A view of Gargunnock House from the drive.

Follow the yellow “Scotland’s Gardens” sign through the lodge gates and the car park is on the right. Pick up a map at the green sentry box and put your entry money in the honesty box.

Turning right up the drive, look up at the at the magestic trees planted on  either side and just consider the amount of time they have taken to mature. Planted in around 1865 some of the giant redwoods, coast redwoods and the douglas firs are over 200 ft tall.

Below these giants, from February through until March there is a carpet of snowdrops that have been transplanted over the last 15 years. We split and move them to new areas every year and spare snowdrops are available at the Plant Stall for a small donation.

After the snowdrops come the daffodills and then bluebells complete the Spring display. Many of the bluebells have hybridised as some are pink or white. We continue to plant the lovely yellow aconite along the drive but they will take a few years to form a large display.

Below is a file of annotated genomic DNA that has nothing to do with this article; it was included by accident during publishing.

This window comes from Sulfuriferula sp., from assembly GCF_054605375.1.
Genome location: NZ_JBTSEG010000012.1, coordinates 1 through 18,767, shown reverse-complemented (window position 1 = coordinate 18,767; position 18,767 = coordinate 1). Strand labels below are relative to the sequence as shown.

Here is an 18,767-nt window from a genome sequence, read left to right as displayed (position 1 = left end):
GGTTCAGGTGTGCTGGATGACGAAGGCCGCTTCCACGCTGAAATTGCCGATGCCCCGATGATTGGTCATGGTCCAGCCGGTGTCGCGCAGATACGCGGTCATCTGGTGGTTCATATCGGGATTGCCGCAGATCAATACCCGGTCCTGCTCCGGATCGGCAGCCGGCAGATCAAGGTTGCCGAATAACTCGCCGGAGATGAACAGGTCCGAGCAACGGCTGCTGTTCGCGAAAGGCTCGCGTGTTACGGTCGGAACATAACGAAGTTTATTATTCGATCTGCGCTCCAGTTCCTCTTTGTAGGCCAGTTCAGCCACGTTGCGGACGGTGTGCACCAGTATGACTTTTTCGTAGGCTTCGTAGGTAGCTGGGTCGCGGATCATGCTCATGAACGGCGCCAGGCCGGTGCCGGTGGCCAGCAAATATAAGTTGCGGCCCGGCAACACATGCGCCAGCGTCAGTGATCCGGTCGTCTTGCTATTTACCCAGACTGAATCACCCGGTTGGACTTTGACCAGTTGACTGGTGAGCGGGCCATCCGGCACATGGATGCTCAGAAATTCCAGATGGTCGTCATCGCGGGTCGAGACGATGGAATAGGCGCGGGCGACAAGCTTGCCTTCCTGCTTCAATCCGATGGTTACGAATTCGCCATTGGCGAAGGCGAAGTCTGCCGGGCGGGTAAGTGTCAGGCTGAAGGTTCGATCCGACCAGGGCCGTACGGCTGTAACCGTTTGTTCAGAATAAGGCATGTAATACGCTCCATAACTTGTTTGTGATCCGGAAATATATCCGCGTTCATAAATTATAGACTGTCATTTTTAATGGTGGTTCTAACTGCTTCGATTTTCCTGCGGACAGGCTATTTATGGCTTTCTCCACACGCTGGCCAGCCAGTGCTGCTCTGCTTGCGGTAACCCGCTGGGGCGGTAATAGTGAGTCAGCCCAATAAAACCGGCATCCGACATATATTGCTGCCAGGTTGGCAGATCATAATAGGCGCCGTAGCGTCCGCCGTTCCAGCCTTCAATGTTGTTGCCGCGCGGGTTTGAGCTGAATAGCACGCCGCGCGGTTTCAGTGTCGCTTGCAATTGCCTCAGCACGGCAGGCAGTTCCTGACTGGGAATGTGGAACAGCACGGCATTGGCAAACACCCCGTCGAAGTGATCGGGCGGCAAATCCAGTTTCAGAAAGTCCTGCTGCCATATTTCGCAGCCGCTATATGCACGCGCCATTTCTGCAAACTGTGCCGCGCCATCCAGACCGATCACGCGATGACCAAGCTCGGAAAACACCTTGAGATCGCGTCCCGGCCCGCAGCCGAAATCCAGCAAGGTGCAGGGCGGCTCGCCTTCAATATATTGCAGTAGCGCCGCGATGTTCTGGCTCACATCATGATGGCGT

Some of the rhododendrons along the Drive have been pruned and reshaped. This is all part of our efforts to increase flowering at a lower level as many reach for the sky due to the tree cover.

The acer palmatum in dark reds, greens and purples are fresh in May and it’s through them that you get your first glimse of Gargunnock House itself.

As to history, the Drive formed part of the coach road between Stirling Castle and the castles on the Clyde coast. All along the Gargunnock Hills successive Stewart kings would hunt in the woods and glens long before the marshlands were drained to form the “Carse of Stirling” -the largest area of flatland in Scotland.